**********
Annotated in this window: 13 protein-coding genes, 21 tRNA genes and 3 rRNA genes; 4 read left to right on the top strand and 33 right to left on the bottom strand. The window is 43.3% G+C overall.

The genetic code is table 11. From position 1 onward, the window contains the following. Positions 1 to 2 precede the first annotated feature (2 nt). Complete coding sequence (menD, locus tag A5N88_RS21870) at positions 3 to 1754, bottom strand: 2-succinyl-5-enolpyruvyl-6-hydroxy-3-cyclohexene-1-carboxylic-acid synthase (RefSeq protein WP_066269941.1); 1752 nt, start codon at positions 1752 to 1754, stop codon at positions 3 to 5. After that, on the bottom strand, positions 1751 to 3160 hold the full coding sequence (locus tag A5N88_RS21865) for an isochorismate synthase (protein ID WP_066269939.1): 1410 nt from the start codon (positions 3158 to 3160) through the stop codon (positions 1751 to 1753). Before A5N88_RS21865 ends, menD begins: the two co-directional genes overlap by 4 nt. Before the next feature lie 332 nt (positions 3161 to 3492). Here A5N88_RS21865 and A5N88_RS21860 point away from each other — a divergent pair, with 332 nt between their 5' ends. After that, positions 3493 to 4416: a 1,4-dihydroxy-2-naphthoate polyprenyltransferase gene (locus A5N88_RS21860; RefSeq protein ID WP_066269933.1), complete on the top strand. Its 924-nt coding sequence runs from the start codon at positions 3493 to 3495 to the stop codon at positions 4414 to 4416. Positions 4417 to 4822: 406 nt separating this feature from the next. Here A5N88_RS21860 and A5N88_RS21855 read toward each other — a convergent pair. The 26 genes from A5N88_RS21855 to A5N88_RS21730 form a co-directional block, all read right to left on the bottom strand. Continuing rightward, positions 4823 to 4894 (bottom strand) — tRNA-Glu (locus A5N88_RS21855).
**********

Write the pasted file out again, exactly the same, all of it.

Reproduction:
Annotated in this window: 13 protein-coding genes, 21 tRNA genes and 3 rRNA genes; 4 read left to right on the top strand and 33 right to left on the bottom strand. The window is 43.3% G+C overall.

The genetic code is table 11. From position 1 onward, the window contains the following. Positions 1 to 2 precede the first annotated feature (2 nt). Complete coding sequence (menD, locus tag A5N88_RS21870) at positions 3 to 1754, bottom strand: 2-succinyl-5-enolpyruvyl-6-hydroxy-3-cyclohexene-1-carboxylic-acid synthase (RefSeq protein WP_066269941.1); 1752 nt, start codon at positions 1752 to 1754, stop codon at positions 3 to 5. After that, on the bottom strand, positions 1751 to 3160 hold the full coding sequence (locus tag A5N88_RS21865) for an isochorismate synthase (protein ID WP_066269939.1): 1410 nt from the start codon (positions 3158 to 3160) through the stop codon (positions 1751 to 1753). Before A5N88_RS21865 ends, menD begins: the two co-directional genes overlap by 4 nt. Before the next feature lie 332 nt (positions 3161 to 3492). Here A5N88_RS21865 and A5N88_RS21860 point away from each other — a divergent pair, with 332 nt between their 5' ends. After that, positions 3493 to 4416: a 1,4-dihydroxy-2-naphthoate polyprenyltransferase gene (locus A5N88_RS21860; RefSeq protein ID WP_066269933.1), complete on the top strand. Its 924-nt coding sequence runs from the start codon at positions 3493 to 3495 to the stop codon at positions 4414 to 4416. Positions 4417 to 4822: 406 nt separating this feature from the next. Here A5N88_RS21860 and A5N88_RS21855 read toward each other — a convergent pair. The 26 genes from A5N88_RS21855 to A5N88_RS21730 form a co-directional block, all read right to left on the bottom strand. Continuing rightward, positions 4823 to 4894 (bottom strand) — tRNA-Glu (locus A5N88_RS21855).